Using MHR the five zones are calculated. Here is what I calculated for myself when I began using zones. You'll see the MHR number I use is NOT 220-my age(I'm 44). The reason for this is I ran up a long hill to see how fast I got my heart beating(to almost the barf point, not saying you should do it, go ask your doctor and all that, but...I was curious) and it was at 180. Then after a few months as my cardio improved I rounded it up to 200 to push my zone numbers up a tad to challenge me(I know that sounds like breaking the rules, but...it didn't kill me, and in fact as you'll see later, was a pretty good guess after all).
Choose a way to cardio--running/walking, biking, rowing are all good for riding. It's easiest and less confusing to choose one cardio method to track your cardio progress and learn to listen to your body and get a feel for how hard it works in the different zones. Different sports will give you a different MHR because of different muscle groups involved. I chose running/walking.
Zones Calculated on Max Heart Rate(200)
light aerobic effort, recovery, warm up, cool down
easy aerobic effort, endurance, aerobic conditioning
high level aerobic conditioning
anaerobic, performance gains(more speed and endurance at lower zones, improved cardio efficiency)
fuel: less fat/more carb
anaerobic, improves fast twitch(sprint ability) and lactic threshold(when your muscles start to burn)
Here is a good article with more info on zones, and how to work up to each one.
I remember going to aerobics class in the late 80's and the leader harping DON'T GO ABOVE 120!!! The only thing I gained from those classes were a little better muscular strength and agility, no wonder it never felt like it did anything, I was just waving my pompoms! Even the low weight/high rep ad nauseum of the machines were futile too in the end, but that's for another post. Looking back, what really kicked my butt was riding my mountain bike at a pace on the cusp of burning muscles, which turns out to be Zone 4.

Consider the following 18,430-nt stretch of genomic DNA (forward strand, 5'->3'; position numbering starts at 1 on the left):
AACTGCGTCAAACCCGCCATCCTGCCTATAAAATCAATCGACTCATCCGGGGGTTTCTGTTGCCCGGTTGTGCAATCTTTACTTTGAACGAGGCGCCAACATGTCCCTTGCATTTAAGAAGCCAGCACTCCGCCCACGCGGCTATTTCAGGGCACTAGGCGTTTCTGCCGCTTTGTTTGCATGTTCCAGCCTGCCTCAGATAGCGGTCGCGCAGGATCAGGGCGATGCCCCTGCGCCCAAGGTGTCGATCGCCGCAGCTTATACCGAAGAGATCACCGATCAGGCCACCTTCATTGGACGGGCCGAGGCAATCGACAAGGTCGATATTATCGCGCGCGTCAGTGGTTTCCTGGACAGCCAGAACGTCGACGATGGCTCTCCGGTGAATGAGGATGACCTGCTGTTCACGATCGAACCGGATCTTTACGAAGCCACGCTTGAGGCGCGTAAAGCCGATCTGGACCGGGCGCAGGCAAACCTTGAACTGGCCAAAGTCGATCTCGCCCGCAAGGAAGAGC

So this is a good place to begin. You NEED to make a good firm foundation working in Zones 1 and 2, the better your foundation the bigger monster you can build. To make it simple, when you can work consistently at 70%(top of Zone 2) for an hour or more(more is better), then your are ready to wake up the monster and it's time to make a new Zone chart.
Part 2 will be how using zones and improving cardio will benefit your riding, and Part 3 will be THE Number to unlock your monster. Part 1 came first so you can get off your butt and get going!
Sunday, January 3, 2010
2009 was a great year!
I can DO whoops. It finally all came together, improved strength and hard work at riding relaxed made it happen.
I focused on forearm and hand strength to knock out fatigue and weakness in my wrists and hands(hard clutch pull, got tendonitis-y finger in 2008), it worked and I got the added benefit of saving my bacon in at least two times that I would have had a bad wreck before.
My kids can't lap me on my home track. I can give them a hard time when they pass me.
I was using 4th gear in the woods, and 3rd in the tight stuff...in other words, I'm getting faster. (At places I ride often I pay attention to what gear I'm using on the trails, and always try to push it faster the next time.)
Still frustrated with my stock trail computer though, it's great when it works, but it never stays on task through the whole trip(like so I can calculate overall AVS, accumulate mileage). Something to work out.
The best thing though, was hitting those whoops, just going for it and doing it. All that hard work with the weights and the treadmill did its magic, total payback. Having more strength gave me instantly better balance, flow and reflexes, no lie. 2010 is going to be even BETTER!Next up, goals for 2010, evaluating my work out plan, 2010 bucket list.